According to documents obtained by CBS News and The Associated Press, the senators will call for accomplishing four goals:
-Creating a path to citizenship for illegal immigrants already here, contingent upon securing the border and better tracking of people here on visas.
-Reforming the legal immigration system, including awarding green cards to immigrants who obtain advanced degrees in science, math, technology or engineering from an American university.
-Creating an effective employment verification system to ensure that employers do not hire illegal immigrants.
-Allowing more low-skill workers into the country and allowing employers to hire immigrants if they can demonstrate they couldn't recruit a U.S. citizen; and establishing an agricultural worker program.
The principles being released Monday are outlined on just over four pages, leaving plenty of details left to fill in.
What the senators do call for is similar to Mr. Obama's goals and some past efforts by Democrats and Republicans, since there's wide agreement in identifying problems with the current immigration system.
The most difficult disagreement is likely to arise over how to accomplish the path to citizenship.
In order to satisfy the concerns of Rubio and other Republicans, the senators are calling for the completion of steps on border security and oversight of those here on visas before taking major steps forward on the path to citizenship.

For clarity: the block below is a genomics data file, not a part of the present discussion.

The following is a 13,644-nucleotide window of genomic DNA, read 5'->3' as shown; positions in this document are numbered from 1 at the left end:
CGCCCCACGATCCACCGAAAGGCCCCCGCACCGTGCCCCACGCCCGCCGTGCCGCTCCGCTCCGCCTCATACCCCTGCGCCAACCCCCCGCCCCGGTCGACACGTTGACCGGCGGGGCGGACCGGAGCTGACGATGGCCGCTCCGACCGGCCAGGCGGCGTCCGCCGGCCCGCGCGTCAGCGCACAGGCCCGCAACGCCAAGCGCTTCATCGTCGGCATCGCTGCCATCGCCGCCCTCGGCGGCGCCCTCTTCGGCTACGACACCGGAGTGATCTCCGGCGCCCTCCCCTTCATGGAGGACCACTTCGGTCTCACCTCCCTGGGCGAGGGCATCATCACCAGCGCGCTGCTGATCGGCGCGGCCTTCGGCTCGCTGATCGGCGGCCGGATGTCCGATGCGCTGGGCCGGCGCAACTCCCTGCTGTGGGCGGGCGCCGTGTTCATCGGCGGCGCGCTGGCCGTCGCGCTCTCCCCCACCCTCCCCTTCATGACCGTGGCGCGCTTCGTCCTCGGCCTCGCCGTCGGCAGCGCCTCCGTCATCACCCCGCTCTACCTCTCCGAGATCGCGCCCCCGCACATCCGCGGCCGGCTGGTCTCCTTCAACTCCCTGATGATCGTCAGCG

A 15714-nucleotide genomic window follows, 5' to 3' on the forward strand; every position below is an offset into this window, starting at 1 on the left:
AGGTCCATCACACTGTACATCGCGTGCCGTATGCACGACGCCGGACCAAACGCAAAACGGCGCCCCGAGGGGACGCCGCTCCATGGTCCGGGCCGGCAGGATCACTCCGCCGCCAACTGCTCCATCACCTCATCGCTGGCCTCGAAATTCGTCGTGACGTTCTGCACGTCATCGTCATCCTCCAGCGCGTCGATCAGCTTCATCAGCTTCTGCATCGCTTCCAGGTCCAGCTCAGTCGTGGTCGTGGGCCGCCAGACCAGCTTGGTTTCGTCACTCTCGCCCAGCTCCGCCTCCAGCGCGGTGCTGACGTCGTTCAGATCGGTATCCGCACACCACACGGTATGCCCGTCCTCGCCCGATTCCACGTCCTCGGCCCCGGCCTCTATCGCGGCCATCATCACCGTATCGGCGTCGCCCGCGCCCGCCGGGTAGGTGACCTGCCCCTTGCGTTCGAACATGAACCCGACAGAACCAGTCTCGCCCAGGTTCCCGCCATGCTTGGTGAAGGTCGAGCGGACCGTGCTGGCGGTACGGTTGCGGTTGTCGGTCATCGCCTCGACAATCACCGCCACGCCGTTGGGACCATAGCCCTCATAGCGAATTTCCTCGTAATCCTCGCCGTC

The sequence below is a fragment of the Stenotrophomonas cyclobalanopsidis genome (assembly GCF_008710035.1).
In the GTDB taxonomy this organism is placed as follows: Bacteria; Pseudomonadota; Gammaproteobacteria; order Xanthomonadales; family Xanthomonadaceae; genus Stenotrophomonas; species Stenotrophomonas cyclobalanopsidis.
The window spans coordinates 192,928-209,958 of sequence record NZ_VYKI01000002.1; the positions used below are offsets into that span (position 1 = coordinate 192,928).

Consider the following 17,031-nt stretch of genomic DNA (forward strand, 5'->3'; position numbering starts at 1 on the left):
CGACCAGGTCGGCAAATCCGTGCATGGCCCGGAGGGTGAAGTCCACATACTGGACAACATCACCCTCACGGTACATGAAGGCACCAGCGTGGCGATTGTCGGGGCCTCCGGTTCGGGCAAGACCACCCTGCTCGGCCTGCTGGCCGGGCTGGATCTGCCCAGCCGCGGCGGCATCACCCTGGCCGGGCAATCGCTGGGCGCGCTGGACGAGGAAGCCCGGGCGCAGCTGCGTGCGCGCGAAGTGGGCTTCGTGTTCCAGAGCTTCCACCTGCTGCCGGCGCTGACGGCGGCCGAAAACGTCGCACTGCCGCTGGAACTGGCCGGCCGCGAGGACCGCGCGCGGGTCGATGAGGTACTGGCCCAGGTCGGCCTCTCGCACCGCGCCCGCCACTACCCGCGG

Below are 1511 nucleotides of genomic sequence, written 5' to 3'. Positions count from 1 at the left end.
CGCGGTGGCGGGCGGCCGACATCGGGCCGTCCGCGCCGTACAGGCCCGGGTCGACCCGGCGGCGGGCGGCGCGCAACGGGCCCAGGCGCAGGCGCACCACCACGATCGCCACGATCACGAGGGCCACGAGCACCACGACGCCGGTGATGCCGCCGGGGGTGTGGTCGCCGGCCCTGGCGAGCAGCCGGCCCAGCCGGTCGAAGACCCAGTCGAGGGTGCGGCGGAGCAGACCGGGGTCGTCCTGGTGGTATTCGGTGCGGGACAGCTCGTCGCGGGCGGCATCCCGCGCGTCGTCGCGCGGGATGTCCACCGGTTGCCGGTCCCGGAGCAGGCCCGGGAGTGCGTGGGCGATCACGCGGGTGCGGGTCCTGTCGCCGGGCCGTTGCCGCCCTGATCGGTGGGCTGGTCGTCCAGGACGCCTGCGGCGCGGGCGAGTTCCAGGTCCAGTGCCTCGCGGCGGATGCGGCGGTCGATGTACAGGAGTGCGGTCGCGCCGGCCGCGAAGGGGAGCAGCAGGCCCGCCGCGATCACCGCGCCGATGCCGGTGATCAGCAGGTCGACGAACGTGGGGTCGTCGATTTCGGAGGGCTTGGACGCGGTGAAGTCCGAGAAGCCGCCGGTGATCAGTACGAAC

Even then, those here illegally would have to qualify for a "probationary legal status" that would allow them to live and work here -- but not qualify for federal benefits -- before being able to apply for permanent residency. Once they are allowed to apply, they would do so behind everyone else already in line for a green card within the current immigration system.
That could be a highly cumbersome process, but how to make it more workable is being left to future negotiations. The senators envision a more streamlined process toward citizenship for immigrants brought here as children by their parents, and for agricultural workers.
The debate will play out at the start of Mr. Obama's second term, as he aims to spend the political capital afforded him by his re-election victory on an issue that has eluded past presidents and stymied him during his first term despite his promises to the Latino community to act.
"As the president has made clear for some time, immigration reform is an important priority and he is pleased that progress is being made with bipartisan support," a White House spokesman, Clark Stevens, said in a statement. "At the same time, he will not be satisfied until there is meaningful reform and he will continue to urge Congress to act until that is achieved."
For Republicans, the November elections were a stark schooling on the importance of Latino voters, who voted for Mr. Obama over Republican Mitt Romney 71 percent to 27 percent, helping ensure Obama's victory. That led some Republican leaders to conclude that supporting immigration reform with a path to citizenship has become a political imperative.